DAO 103:77-85 (2013)  -  doi:10.3354/dao02560

Screening bacterial metabolites for inhibitory effects against Batrachochytrium dendrobatidis using a spectrophotometric assay

Sara C. Bell1,*, Ross A. Alford1, Stephen Garland2, Gabriel Padilla3, Annette D. Thomas4

1School of Marine and Tropical Biology, James Cook University, Townsville, Queensland 4811, Australia
2School of Public Health, Tropical Medicine and Rehabilitation Sciences, James Cook University, Townsville, Queensland 4811, Australia
3Institute of Biomedical Sciences, University of São Paulo, São Paulo, Brazil
4Tropical and Aquatic Animal Health Laboratory, Department of Employment, Economic Development and Innovation, Oonoonba, Queensland 4811, Australia

ABSTRACT: Certain bacteria present on frog skin can prevent infection by the pathogenic fungus Batrachochytrium dendrobatidis (Bd), conferring disease resistance. Previous studies have used agar-based in vitro challenge assays to screen bacteria for Bd-inhibitory activity and to identify candidates for bacterial supplementation trials. However, agar-based assays can be difficult to set up and to replicate reliably. To overcome these difficulties, we developed a semi-quantitative spectrophotometric challenge assay technique. Cell-free supernatants were prepared from filtered bacterial cultures and added to 96-well plates in replicated wells containing Bd zoospores suspended in tryptone-gelatin hydrolysate-lactose (TGhL) broth medium. Plates were then read daily on a spectrophotometer until positive controls reached maximum growth in order to determine growth curves for Bd. We tested the technique by screening skin bacteria from the Australian green-eyed tree frog Litoria serrata. Of bacteria tested, 31% showed some degree of Bd inhibition, while some may have promoted Bd growth, a previously unknown effect. Our cell-free supernatant challenge assay technique is an effective in vitro method for screening bacterial isolates for strong Bd-inhibitory activity. It contributes to the expanding field of bioaugmentation research, which could play a significant role in mitigating the effects of chytridiomycosis on amphibians around the world.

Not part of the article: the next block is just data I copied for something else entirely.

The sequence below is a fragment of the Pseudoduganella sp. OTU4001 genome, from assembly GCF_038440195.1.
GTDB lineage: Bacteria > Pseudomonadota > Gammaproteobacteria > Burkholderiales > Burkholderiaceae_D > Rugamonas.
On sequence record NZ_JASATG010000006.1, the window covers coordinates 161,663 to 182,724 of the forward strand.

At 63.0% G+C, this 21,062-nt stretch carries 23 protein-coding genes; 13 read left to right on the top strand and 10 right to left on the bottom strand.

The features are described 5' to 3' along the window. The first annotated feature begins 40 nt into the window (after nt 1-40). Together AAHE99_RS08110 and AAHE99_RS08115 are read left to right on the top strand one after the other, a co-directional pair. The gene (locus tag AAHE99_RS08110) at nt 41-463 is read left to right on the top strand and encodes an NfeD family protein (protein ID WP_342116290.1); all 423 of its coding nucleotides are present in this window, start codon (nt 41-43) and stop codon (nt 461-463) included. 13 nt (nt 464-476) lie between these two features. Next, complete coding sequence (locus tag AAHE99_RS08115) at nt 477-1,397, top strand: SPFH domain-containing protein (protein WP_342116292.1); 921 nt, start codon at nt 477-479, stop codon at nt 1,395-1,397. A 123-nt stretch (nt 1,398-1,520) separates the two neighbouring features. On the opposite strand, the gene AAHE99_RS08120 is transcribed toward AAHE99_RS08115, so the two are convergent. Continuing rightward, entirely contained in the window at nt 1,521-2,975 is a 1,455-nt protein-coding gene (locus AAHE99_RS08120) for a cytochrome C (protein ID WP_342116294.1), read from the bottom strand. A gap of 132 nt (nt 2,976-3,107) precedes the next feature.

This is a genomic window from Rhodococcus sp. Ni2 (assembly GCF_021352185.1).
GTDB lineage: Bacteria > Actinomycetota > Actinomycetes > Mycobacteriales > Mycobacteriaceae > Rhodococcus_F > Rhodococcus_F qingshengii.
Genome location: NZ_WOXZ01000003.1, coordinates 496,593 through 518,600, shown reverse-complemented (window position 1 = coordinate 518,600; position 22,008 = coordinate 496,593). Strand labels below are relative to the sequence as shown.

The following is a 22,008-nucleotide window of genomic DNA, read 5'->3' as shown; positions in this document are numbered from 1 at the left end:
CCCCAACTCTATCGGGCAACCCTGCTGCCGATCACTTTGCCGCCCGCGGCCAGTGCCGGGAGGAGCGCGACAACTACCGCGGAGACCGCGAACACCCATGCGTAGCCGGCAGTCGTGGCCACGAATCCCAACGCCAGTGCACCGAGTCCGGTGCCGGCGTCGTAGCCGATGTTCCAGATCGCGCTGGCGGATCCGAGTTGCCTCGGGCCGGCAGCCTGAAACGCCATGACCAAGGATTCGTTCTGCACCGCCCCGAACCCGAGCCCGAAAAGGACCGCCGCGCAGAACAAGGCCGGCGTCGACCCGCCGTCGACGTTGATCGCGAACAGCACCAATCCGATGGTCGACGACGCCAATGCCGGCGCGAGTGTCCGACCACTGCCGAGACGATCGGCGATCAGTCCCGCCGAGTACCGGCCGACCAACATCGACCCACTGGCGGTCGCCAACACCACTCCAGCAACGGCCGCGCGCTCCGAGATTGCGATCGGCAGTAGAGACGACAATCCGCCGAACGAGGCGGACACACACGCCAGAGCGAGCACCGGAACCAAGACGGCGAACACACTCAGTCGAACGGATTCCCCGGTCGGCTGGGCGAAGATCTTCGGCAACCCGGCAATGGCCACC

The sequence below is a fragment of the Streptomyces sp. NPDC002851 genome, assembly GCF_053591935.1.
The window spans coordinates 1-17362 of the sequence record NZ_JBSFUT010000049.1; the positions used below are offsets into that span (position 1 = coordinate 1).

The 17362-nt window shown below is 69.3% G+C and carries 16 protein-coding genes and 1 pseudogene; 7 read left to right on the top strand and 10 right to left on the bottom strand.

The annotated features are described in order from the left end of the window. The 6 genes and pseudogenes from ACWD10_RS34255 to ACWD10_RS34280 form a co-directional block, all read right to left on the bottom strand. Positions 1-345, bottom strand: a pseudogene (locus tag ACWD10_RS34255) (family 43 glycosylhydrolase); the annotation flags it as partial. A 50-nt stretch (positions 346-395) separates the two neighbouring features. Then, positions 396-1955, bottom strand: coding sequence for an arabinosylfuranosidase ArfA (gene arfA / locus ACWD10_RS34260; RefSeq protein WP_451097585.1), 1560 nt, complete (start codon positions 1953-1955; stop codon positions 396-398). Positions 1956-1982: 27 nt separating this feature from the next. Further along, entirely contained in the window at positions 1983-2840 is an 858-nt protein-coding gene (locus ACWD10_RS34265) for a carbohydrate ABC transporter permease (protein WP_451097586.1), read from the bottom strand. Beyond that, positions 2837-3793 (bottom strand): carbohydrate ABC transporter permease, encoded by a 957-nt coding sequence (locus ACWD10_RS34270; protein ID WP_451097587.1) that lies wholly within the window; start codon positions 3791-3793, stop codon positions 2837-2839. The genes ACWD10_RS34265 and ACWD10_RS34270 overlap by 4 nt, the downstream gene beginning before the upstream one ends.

KEY WORDS: Chytridiomycosis · Challenge assay · Bacterial metabolite · Amphibian disease · Bioaugmentation


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Cite this article as: Bell SC, Alford RA, Garland S, Padilla G, Thomas AD (2013) Screening bacterial metabolites for inhibitory effects against Batrachochytrium dendrobatidis using a spectrophotometric assay. Dis Aquat Org 103:77-85

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